The standard definition of a change agent is someone who causes change to happen.Â The assumed meaning of the word “agent” is akin to the chemical agent, the catalyst that spontaneously transforms something from its current state into something different.
agent n. A force or substance that causes a change.
While being called a catalyst may be inspiring, there is another definition of “agent” that is far more realistic when describing the role of the change agent – the representative.
agent n. One empowered to act for or represent another.
Consider for example a real estate agent or an attorney, who does not act on his own accord but on behalf of his client.Â Likewise, a change agent is an individual within an organization who influences change without direct authority.Â As someone who gets things done mostly through indirect means, the change agent is often representing another entity who is essentially the client of the change agent’s services.
A change agent has three main clients for any change initiative, and will usually lean toward one as the primary entity he or she represents:
A change agent represents leaders to the rest of the organization.Â As someone who is implementing change on behalf of leaders, to maintain the integrity of everyone involved, a change agent’s behavior and attitudes should visibly align with those leaders. Change agents often act as translators, converting leaders’ vision and strategy into everyday activities for change.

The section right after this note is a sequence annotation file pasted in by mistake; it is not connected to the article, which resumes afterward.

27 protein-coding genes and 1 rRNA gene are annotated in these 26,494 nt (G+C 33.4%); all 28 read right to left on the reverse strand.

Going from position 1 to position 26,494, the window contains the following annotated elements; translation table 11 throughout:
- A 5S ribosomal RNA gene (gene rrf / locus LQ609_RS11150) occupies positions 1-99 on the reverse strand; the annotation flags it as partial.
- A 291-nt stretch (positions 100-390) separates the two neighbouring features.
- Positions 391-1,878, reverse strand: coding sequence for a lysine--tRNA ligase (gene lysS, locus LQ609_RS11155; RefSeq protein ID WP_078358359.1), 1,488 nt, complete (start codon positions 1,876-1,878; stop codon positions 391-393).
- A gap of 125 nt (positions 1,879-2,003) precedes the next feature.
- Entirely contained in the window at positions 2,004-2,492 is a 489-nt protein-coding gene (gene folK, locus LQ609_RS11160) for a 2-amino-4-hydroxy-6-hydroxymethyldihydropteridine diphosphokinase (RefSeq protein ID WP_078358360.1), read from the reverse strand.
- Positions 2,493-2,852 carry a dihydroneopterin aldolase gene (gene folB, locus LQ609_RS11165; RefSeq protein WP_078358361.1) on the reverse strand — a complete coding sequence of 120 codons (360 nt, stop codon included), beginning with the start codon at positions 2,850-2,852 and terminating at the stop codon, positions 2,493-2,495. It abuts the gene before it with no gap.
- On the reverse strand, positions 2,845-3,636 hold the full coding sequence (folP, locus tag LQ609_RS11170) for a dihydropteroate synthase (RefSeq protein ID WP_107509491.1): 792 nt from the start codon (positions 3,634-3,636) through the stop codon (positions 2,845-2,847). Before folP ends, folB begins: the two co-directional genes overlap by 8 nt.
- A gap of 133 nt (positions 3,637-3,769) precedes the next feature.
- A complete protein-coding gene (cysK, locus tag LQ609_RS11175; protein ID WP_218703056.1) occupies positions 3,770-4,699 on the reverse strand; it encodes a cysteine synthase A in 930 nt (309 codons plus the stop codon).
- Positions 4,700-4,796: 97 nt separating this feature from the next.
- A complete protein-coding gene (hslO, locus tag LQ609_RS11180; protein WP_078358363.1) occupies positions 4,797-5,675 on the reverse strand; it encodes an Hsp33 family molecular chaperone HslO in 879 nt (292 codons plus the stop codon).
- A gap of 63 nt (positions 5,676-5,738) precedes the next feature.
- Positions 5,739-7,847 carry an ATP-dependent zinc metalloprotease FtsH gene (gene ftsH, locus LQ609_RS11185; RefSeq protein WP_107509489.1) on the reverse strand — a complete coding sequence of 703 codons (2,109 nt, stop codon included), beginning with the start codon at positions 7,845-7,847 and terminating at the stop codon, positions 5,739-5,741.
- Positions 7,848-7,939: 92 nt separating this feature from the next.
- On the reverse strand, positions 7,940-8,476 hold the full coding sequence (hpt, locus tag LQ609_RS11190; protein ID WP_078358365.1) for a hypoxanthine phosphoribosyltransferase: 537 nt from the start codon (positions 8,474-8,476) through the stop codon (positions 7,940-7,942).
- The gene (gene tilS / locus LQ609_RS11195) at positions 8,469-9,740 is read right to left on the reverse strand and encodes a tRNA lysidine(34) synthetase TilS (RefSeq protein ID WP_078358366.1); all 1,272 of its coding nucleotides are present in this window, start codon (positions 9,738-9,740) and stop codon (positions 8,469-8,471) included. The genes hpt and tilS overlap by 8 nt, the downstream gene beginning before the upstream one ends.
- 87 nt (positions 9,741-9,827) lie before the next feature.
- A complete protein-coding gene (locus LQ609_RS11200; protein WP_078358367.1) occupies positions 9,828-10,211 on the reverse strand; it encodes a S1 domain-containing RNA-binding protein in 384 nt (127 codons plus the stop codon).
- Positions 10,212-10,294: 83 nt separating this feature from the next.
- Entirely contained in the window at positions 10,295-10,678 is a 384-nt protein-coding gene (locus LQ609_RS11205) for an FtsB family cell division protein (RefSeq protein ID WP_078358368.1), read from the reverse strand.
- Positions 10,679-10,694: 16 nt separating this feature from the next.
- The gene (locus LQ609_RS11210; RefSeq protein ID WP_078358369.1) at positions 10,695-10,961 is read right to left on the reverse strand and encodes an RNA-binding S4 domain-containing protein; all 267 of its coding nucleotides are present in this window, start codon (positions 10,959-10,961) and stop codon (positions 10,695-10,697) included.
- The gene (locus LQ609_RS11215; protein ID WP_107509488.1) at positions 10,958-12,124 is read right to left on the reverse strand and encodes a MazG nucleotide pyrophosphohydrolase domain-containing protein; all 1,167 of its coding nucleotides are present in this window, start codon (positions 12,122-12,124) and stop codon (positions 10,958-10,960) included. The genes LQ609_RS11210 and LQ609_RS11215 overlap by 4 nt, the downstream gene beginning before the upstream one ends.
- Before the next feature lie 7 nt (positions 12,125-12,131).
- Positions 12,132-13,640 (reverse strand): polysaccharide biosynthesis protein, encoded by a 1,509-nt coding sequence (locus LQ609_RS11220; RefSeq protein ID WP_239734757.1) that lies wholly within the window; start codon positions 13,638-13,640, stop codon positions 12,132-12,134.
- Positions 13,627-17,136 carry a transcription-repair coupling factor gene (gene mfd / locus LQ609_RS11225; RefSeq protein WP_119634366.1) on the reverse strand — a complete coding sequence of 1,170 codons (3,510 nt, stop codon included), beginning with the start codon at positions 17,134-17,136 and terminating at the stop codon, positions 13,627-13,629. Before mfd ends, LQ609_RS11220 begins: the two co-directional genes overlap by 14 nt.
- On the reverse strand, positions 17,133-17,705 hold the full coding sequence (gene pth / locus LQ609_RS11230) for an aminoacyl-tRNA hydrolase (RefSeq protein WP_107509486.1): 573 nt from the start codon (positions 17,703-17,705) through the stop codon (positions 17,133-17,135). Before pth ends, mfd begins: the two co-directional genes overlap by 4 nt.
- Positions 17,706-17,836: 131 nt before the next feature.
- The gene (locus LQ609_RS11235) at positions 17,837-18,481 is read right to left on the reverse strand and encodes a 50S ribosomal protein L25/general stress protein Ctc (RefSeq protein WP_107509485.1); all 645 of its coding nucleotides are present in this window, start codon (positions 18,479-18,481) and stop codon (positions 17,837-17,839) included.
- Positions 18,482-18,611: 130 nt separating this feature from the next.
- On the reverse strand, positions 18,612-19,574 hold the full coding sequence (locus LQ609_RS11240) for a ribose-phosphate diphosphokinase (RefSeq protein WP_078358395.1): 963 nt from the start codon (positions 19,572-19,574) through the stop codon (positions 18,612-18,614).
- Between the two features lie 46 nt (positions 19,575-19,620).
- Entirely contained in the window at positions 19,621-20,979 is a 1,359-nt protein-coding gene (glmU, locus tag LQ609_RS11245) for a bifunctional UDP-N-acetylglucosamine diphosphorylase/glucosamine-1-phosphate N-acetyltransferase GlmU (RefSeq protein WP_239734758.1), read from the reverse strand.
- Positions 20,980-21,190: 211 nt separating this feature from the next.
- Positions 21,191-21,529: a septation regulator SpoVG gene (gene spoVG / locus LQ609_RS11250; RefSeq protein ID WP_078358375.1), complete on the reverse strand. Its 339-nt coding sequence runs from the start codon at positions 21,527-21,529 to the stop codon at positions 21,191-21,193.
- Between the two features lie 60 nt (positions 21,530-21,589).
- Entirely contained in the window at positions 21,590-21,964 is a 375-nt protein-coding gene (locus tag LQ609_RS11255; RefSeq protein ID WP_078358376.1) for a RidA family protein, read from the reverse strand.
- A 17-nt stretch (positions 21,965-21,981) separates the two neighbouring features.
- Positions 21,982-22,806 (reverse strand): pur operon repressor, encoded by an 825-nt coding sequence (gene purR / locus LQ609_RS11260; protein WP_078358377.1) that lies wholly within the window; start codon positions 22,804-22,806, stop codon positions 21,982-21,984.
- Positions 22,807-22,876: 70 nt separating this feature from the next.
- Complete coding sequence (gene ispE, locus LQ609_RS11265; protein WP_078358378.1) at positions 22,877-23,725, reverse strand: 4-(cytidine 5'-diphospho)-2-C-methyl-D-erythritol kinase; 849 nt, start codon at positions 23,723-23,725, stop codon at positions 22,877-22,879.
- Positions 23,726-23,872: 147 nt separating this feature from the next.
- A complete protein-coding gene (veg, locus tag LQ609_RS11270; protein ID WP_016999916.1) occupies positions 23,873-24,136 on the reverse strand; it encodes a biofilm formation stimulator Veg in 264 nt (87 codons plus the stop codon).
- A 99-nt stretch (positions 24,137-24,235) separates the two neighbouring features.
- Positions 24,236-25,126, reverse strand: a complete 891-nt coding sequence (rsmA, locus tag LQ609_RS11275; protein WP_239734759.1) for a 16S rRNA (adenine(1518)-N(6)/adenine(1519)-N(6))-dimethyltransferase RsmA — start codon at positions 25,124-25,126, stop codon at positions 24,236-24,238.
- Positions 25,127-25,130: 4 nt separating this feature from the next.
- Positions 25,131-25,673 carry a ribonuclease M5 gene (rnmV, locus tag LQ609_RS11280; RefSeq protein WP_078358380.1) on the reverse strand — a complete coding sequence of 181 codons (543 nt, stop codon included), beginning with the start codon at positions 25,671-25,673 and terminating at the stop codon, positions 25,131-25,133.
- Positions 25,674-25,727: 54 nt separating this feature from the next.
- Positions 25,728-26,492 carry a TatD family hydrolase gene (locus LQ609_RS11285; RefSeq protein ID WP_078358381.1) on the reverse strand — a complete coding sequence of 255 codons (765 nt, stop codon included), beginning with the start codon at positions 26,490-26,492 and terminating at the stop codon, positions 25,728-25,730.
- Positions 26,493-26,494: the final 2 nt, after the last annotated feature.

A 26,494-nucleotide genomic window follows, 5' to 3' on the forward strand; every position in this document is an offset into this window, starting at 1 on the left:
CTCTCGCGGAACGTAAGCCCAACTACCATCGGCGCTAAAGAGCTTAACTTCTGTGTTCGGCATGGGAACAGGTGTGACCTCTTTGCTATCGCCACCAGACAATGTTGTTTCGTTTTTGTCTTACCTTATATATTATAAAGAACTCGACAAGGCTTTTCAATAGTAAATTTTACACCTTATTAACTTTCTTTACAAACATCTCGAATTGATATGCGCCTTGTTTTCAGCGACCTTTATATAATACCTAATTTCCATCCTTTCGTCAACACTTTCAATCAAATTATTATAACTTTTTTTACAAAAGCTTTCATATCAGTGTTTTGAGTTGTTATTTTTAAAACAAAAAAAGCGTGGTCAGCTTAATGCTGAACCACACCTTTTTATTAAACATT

At the same time, since they are closer to the action, change agents are in a good position to represent the employees who are going through the change.Â Through surveys and conversations, a change agent can keep track of how employees are receiving and implementing the change.Â Change agents often advocate for employee points of view that might otherwise not be voiced.
Another point of view is that the change agent represents the change itself.Â Regardless of the other parties’ varying interests, your job is to get it done.Â Instead of choosing sides between leaders and employees, a change agent may advocate for what is right for the business, the mission and the values of the organization at large.Â From this point of view, the leaders and employees are both equal parties in the transaction.
As a change agent, be aware of the client you are representing in your initiative.Â Which way you lean will affect your point of view and how you approach the change.